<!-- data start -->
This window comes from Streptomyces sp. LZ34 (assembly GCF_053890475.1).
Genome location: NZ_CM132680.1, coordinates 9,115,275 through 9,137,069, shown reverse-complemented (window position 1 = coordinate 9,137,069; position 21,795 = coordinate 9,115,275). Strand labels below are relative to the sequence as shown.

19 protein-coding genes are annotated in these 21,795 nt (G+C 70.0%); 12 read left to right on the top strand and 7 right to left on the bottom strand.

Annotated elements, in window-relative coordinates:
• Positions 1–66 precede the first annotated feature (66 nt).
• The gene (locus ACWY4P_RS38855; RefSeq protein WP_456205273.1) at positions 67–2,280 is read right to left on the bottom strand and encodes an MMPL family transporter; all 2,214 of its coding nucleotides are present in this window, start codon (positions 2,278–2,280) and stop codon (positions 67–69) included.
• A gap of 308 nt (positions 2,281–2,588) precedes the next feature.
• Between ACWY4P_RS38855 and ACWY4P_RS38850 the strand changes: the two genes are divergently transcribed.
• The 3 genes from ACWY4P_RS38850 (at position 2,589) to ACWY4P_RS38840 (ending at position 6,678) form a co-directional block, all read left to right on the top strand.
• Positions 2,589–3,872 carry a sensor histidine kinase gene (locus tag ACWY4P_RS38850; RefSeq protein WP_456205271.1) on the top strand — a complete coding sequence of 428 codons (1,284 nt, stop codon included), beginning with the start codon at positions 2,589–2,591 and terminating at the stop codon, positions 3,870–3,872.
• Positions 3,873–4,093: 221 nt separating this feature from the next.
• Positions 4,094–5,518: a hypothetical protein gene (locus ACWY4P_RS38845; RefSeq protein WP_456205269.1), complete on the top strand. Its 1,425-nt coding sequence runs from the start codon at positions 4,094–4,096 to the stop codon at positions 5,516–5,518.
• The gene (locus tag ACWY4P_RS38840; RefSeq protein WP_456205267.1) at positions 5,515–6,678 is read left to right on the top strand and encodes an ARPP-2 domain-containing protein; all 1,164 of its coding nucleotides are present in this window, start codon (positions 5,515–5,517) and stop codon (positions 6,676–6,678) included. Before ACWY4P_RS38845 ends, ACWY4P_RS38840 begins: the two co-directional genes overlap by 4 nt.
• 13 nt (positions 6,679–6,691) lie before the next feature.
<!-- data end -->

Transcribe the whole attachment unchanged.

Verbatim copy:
This window comes from Streptomyces sp. LZ34 (assembly GCF_053890475.1).
Genome location: NZ_CM132680.1, coordinates 9,115,275 through 9,137,069, shown reverse-complemented (window position 1 = coordinate 9,137,069; position 21,795 = coordinate 9,115,275). Strand labels below are relative to the sequence as shown.

19 protein-coding genes are annotated in these 21,795 nt (G+C 70.0%); 12 read left to right on the top strand and 7 right to left on the bottom strand.

Annotated elements, in window-relative coordinates:
• Positions 1–66 precede the first annotated feature (66 nt).
• The gene (locus ACWY4P_RS38855; RefSeq protein WP_456205273.1) at positions 67–2,280 is read right to left on the bottom strand and encodes an MMPL family transporter; all 2,214 of its coding nucleotides are present in this window, start codon (positions 2,278–2,280) and stop codon (positions 67–69) included.
• A gap of 308 nt (positions 2,281–2,588) precedes the next feature.
• Between ACWY4P_RS38855 and ACWY4P_RS38850 the strand changes: the two genes are divergently transcribed.
• The 3 genes from ACWY4P_RS38850 (at position 2,589) to ACWY4P_RS38840 (ending at position 6,678) form a co-directional block, all read left to right on the top strand.
• Positions 2,589–3,872 carry a sensor histidine kinase gene (locus tag ACWY4P_RS38850; RefSeq protein WP_456205271.1) on the top strand — a complete coding sequence of 428 codons (1,284 nt, stop codon included), beginning with the start codon at positions 2,589–2,591 and terminating at the stop codon, positions 3,870–3,872.
• Positions 3,873–4,093: 221 nt separating this feature from the next.
• Positions 4,094–5,518: a hypothetical protein gene (locus ACWY4P_RS38845; RefSeq protein WP_456205269.1), complete on the top strand. Its 1,425-nt coding sequence runs from the start codon at positions 4,094–4,096 to the stop codon at positions 5,516–5,518.
• The gene (locus tag ACWY4P_RS38840; RefSeq protein WP_456205267.1) at positions 5,515–6,678 is read left to right on the top strand and encodes an ARPP-2 domain-containing protein; all 1,164 of its coding nucleotides are present in this window, start codon (positions 5,515–5,517) and stop codon (positions 6,676–6,678) included. Before ACWY4P_RS38845 ends, ACWY4P_RS38840 begins: the two co-directional genes overlap by 4 nt.
• 13 nt (positions 6,679–6,691) lie before the next feature.